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An alphabetical glossary of technical terms used on the site.


Changing a process, like food manufacturing or fermentation, to produce much larger amounts of the final product.


A mental disorder caused by brain dysfunction, resulting in hallucinations, delusions and distorted thinking.


A sudden attack, convulsion, spasm or sensation.

Selection pressure

An external feature that changes the traits an organism needs to survive and reproduce.

Selective breeding

A human-controlled breeding programme in which specific plants or animals are chosen to breed (produce offspring) because they have particularly useful or valuable features. The aim is to produce offspring with specific characteristics.

Sensory testing

Testing a new product for its sensory effects, such as smell, taste and texture.


A person or animal used to watch over or keep guard.


An infection in the blood.


Testing for the presence of antibodies to pathogens, such as viruses or bacteria, as evidence of past infection.

Serving size

The portion (or amount) of food used as a reference on food labels. It tends to be based on the average amount eaten in one sitting.

Severe combined immunodeficiency syndrome

A disorder of the immune system, which makes patients more likely to get infections.

Shelf life

The length of time food, drink and other perishable items are considered suitable for consumption.

Short tandem repeat (STR)

A short DNA sequence (from 2-5 nucleotides) that is repeated multiple times. Short tandem repeats can be used to get a DNA profile.


High-moisture feed for livestock that is made from crops fermented anaerobically (without air) and can be stored over winter.

Single nucleotide polymorphism (SNP)

A difference of one nucleotide of a DNA sequence.


A continuous strand of loose fibres.

Sloppy PCR

A version of polymerase chain reaction (PCR) in which changes in DNA sequence are introduced.

Small interfering RNA (siRNA)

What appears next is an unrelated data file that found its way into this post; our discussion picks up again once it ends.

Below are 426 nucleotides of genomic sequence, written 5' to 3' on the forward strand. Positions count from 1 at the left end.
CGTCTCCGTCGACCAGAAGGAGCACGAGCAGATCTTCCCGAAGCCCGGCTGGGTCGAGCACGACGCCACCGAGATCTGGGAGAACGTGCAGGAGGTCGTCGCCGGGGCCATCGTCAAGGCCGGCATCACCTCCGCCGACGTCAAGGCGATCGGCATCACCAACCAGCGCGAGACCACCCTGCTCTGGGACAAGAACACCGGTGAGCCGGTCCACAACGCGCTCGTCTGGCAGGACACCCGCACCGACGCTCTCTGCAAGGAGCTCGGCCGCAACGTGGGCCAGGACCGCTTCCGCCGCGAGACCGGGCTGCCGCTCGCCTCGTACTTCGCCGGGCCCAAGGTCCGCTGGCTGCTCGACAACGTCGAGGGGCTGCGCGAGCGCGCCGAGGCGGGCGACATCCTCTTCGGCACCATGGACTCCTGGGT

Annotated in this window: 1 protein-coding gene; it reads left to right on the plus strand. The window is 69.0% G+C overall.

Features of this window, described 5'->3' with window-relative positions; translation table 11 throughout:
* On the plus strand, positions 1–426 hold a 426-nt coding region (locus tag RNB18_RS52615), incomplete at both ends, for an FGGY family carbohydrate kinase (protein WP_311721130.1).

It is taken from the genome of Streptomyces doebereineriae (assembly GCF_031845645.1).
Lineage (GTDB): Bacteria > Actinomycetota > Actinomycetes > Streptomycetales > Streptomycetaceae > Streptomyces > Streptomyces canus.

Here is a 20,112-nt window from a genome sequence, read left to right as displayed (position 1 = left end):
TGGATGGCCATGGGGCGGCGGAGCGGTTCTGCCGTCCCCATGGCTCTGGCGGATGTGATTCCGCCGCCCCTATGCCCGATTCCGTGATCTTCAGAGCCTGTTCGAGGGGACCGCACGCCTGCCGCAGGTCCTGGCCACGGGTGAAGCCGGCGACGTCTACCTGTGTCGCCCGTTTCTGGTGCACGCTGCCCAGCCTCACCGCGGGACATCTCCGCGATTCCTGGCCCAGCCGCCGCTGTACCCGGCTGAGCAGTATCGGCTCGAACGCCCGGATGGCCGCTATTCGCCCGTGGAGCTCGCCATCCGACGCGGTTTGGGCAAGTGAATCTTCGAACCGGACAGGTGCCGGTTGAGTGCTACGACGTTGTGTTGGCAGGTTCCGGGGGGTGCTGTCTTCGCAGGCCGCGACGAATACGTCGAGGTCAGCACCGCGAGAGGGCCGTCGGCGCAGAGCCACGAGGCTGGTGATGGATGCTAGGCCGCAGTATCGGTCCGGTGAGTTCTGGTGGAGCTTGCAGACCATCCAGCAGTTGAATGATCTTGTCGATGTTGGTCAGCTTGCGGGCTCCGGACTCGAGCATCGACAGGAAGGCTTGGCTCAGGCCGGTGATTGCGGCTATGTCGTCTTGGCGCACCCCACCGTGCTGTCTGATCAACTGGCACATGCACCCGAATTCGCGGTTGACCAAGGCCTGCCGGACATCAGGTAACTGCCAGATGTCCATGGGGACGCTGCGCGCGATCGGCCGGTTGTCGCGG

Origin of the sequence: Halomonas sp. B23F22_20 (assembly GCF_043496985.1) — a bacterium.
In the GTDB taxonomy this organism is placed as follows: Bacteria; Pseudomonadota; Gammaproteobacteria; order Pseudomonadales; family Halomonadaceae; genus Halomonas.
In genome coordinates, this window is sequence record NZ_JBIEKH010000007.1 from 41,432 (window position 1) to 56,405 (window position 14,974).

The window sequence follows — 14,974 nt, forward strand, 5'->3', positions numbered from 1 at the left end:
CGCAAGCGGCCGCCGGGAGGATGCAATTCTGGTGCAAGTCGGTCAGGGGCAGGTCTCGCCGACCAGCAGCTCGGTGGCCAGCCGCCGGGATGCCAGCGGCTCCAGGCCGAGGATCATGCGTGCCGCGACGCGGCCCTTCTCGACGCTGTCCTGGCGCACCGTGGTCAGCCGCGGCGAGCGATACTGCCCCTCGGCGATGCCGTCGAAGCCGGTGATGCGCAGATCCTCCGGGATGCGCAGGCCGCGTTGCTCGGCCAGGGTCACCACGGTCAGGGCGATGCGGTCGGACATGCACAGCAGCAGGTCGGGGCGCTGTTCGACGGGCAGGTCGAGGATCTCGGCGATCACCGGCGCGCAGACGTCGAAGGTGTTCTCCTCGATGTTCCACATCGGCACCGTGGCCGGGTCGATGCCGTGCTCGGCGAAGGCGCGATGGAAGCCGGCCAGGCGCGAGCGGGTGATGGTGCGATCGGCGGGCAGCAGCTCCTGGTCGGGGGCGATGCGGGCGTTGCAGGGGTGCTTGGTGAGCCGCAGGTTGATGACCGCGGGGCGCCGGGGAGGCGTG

A small, double stranded RNA molecule that binds to complementary DNA sequences and prevents gene expression. Also called short interfering RNA or silencing RNA.

Soluble fibre

Fibre that is almost completely broken down by bacteria in the large intestine.


A substance that can dissolve another substance, for example, water or ethanol.

Somatic cell

Any cell in a plant or animal that is not a gamete (in a germ cell or sex cell).


Juvenile mussels that have recently settled onto seaweed and other surfaces. Spat is also used to describe juveniles of other bivalves, such as oysters.


The act of reproduction of fishes. The mixing of the sperm of a male fish and the eggs of a female fish.


The laying of eggs by aquatic animals like fish or frogs.

Specialised cells

A cell that has altered so it can perform a specific function in a multicellular organism.


The process by which new distinct species evolve.


A group of living organisms that can interbreed to produce viable offspring.


An instrument for measuring light intensity as a function of the wavelength of light. For quantifying DNA, the amount of UV radiation absorbed by the bases present in a fixed amount of sample is determined.

Spinal cord

A bundle of nerves that runs through the backbone. The nerves process information and conduct impulses between the brain and the rest of the body.


The reproductive part of some plants and fungi (instead of a seed), which can develop into an organism.


Saliva or spit, sometimes used to diagnose disease.


The male organ in a flower that produces pollen.


A complex carbohydrate commonly found in foods, such as potatoes, wheat, rice and corn.

Statistically significant difference

A mathematical term that indicates that the difference between two (or more) results is greater than the difference you might expect due to chance.

Stem cell

A cell that has the potential to become any of the specialised cell types that make up an organism.


Free from contaminating organisms, like bacteria or viruses, that may transmit disease.


The female organ in a flower.


In microbiology, a subtype of a species of microorganism.


When part of the brain is damaged due to its blood supply being reduced or stopped.

Stud ram

A male sheep that is selected in a breeding programme to father lots of lambs because of its desirable physical or genetic characteristics.


A bacteria that is resistant to treatment with antibiotics.


The liquid layer that remains after a solution is spun in a centrifuge.


When a solution contains a substance at a very high concentration.

Supply chain

All of the steps needed to take a basic material and turn it into a finished product ready for sale.


A chemical that stabilises mixtures of oil and water.


An increased chance of being affected by something, for example, a disease.


A way of using natural products so they are available for future generations.


A close relationship between two organisms, which is usually beneficial to both.


A compound that enhances the effect of another compound.


The working together of two things (food components, for example) to produce an effect greater than the sum of their individual effects.


Made in a laboratory or factory by a chemical process, usually to imitate a natural process.

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